Tuesday, 7 June 2011
I thank the Ceann Comhairle's office for allowing me to raise this matter, which is of some importance. I acknowledge the presence of the Minister, Deputy Shatter, and thank him for coming to the House to speak about the legal status afforded to unmarried fathers in Irish law and the right of such people to the guardianship of their children. Married parents are correctly considered joint guardians at present. They share equal rights in respect of their sons and daughters. In the case of a child born outside of marriage to unmarried parents, however, only the mother has an automatic right of guardianship. In such circumstances, the law considers the father to be a stranger to the child, in effect. It seems that under Irish law, a father's right of guardianship derives from his being the husband of the mother of the child, rather than his being the father of the child.
The human impact of this situation on the growing number of non-marital families in Ireland cannot be under-estimated. Children are being deprived of their right to know and be cared for by both parents. Fathers are distraught at being denied the joy of playing an active part in the upbringing of their children. This is having a devastating effect on people's lives. I know of genuine and decent fathers who are suffering from severe bouts of depression as a result of this law. I suggest it is contributing to the growing incidence of suicide in society, which was the subject of extensive statements in this House in recent weeks. Like other Deputies, I have been contacted by grandparents who are concerned about their son's well-being and mental health. Equally, I have been contacted by people who are devastated because they have little or no access to their grandchildren. This divisive and saddening injustice is the result of a failure to legislate for the changing nature of the Irish family.
We live in a time of great social change. An increasing number of couples are living together in non-marital relationships. We now have divorce and civil partnerships. In 1996, the Constitutional Review Group noted that the Constitution - our founding document - was "clearly drafted with one family in mind, namely, the family based on marriage". The European Court of Human Rights has constantly reinforced the fact that families not based on marriage are families nonetheless. Children born in such circumstances should have the right to benefit from the support and affection of both parents, notwithstanding their marital status. As the Constitution was drafted in a different time, it reflects a different reality and social outlook. Just 3% of children were born outside of marriage in 1937, whereas today one in every three births is to unmarried parents.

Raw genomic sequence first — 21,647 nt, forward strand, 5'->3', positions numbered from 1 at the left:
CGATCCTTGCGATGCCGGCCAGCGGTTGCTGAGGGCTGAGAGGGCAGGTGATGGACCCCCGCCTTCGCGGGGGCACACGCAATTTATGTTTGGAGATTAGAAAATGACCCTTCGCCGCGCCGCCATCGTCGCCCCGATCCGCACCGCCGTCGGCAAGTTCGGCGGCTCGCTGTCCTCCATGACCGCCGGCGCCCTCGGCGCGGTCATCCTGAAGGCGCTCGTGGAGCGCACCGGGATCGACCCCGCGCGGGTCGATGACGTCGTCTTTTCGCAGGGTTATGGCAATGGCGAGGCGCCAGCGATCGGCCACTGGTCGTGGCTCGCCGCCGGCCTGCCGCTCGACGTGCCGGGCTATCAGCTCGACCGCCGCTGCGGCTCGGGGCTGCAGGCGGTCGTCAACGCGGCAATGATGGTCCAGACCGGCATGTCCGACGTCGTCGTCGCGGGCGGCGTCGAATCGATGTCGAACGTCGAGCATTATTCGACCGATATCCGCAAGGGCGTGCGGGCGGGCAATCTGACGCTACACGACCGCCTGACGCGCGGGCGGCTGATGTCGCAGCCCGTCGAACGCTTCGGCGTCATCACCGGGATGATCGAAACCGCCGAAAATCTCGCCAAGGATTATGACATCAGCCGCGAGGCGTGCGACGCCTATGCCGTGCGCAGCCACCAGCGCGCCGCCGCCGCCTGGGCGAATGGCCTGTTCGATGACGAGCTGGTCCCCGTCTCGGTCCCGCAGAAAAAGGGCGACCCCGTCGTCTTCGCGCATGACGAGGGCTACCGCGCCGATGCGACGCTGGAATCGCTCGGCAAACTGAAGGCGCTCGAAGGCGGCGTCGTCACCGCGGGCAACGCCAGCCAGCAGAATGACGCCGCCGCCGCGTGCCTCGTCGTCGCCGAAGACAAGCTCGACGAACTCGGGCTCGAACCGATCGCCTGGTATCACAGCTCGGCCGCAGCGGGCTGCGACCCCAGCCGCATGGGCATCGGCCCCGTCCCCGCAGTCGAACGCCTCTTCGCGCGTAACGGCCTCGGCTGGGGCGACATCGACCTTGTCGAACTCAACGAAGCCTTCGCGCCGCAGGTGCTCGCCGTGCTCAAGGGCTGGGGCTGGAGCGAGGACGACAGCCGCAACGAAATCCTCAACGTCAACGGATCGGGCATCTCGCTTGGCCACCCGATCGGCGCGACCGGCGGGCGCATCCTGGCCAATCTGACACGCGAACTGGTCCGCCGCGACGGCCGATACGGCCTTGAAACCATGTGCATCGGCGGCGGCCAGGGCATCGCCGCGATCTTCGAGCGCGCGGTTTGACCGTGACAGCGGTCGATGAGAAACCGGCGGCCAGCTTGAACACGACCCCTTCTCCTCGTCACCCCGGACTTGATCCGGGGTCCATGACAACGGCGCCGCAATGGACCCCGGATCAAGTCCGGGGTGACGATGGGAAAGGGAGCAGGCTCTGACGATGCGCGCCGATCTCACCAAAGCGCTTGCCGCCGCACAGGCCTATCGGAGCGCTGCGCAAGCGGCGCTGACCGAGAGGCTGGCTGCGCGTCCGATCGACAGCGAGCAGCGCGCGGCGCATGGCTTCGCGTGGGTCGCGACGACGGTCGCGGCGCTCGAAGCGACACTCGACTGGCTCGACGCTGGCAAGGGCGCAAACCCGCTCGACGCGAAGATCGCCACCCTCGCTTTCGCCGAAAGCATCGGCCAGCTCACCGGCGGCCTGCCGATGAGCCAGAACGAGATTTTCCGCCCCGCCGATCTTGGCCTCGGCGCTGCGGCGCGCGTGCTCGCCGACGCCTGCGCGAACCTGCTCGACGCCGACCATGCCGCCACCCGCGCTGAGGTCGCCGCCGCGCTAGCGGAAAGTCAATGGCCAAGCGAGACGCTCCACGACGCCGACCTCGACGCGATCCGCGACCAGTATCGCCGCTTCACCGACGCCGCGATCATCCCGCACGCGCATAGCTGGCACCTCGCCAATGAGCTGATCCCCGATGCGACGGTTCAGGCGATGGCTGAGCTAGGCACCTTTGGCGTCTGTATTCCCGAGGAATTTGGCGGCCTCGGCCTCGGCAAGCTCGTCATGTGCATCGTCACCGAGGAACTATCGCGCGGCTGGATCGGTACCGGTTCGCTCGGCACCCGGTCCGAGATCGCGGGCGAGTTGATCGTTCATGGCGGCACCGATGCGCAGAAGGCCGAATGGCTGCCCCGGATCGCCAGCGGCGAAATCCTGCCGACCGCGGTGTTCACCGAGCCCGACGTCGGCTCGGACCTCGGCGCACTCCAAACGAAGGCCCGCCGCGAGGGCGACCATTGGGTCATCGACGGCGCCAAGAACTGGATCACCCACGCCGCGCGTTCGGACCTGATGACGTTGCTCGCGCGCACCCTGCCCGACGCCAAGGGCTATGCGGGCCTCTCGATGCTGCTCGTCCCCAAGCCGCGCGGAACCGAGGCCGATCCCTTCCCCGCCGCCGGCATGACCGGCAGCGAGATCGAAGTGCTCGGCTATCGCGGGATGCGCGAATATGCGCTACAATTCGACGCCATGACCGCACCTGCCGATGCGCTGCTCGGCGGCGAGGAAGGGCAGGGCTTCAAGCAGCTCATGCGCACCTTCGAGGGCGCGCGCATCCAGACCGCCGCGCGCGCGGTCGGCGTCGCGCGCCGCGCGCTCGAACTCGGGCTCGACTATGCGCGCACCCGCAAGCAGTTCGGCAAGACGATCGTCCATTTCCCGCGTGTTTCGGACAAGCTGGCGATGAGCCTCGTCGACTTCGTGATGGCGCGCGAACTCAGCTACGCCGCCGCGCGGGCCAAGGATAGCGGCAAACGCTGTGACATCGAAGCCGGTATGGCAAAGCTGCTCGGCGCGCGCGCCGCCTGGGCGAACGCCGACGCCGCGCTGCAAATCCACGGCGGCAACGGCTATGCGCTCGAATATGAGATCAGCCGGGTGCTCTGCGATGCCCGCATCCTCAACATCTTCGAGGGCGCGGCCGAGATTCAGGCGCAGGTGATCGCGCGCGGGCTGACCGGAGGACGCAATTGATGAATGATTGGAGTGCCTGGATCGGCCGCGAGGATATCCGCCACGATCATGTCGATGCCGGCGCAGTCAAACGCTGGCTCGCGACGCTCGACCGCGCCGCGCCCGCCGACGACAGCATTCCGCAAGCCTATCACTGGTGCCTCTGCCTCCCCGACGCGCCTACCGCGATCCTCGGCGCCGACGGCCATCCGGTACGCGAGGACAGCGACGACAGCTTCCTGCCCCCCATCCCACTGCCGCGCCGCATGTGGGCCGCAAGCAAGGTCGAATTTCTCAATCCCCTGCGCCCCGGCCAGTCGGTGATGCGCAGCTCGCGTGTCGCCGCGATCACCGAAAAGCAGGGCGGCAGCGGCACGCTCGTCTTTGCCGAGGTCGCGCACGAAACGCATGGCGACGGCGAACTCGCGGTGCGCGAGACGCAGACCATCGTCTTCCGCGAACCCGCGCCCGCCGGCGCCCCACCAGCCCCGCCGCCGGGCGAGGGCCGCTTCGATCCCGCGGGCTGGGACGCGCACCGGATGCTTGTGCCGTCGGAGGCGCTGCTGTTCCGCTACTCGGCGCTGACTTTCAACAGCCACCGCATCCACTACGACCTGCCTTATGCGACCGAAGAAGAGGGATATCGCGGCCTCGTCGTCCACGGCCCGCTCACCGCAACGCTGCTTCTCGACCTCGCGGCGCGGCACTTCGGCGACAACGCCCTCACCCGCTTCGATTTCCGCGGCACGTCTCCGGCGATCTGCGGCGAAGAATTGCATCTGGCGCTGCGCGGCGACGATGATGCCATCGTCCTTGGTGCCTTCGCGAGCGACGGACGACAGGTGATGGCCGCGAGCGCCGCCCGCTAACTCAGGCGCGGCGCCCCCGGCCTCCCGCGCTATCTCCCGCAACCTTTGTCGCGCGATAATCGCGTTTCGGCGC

The unmarried father is not part of the family within its meaning under Article 41 of the Constitution. He is not a parent within the meaning of Article 42. He has no personal right in relation to his child under Article 40.3 of the Constitution. Under our current laws, the unmarried father is a legal pariah, in effect. He is ostracised and ignored, voiceless and invisible. This stems from our Constitution, which professes to cherish the notions of family and equality but in many cases is destroying the very thing it purports to protect, apparently with the paramount welfare of the child at heart. We are all aware of tragic circumstances that have conspired to deprive a child of its father or deny a father the unique joy of watching his children grow up. We can do little to prevent such tragic instances, sadly, but we can do something to ensure fathers and children do not suffer in each other's absence as the result of an antiquated Constitution and inadequate legislation.
The right of every child to know and be cared for by both of his or her parents, regardless of whether they are living together, should be enshrined in the Constitution. An explicit provision should be inserted in the Constitution to guarantee equal rights to both the mother and the father, in accordance with Article 7 of the UN Convention on the Rights of the Child. That would serve the best interests of the child. The extensive research that has been carried out in this area was reflected in the Law Reform Commission report on the legal aspects of family relationships, which was published last December. With this in mind, I ask the Minister if he intends to address the issues I have raised. Will it be done as part of the Government's legislative programme? I bow to the Minister's superior knowledge and wisdom on this subject. I respectfully suggest he take on board many of the recommendations in the Law Reform Commission report.
I thank my colleague, Deputy Walsh, for raising this important issue. As he will be aware, the key legislation relating to parental responsibility is the Guardianship of Infants Act 1964, which was amended extensively in 1987 and 1997 to strengthen the position of non-marital fathers with regard to their children. Some of the legislative changes that have been made in this area were required by the European Court of Human Rights. It is worth recalling the details of the substance of those provisions, as they relate to unmarried fathers. I will refer to how those provisions have operated in our courts and mention the actual rights that are conferred on unmarried fathers in our legal system.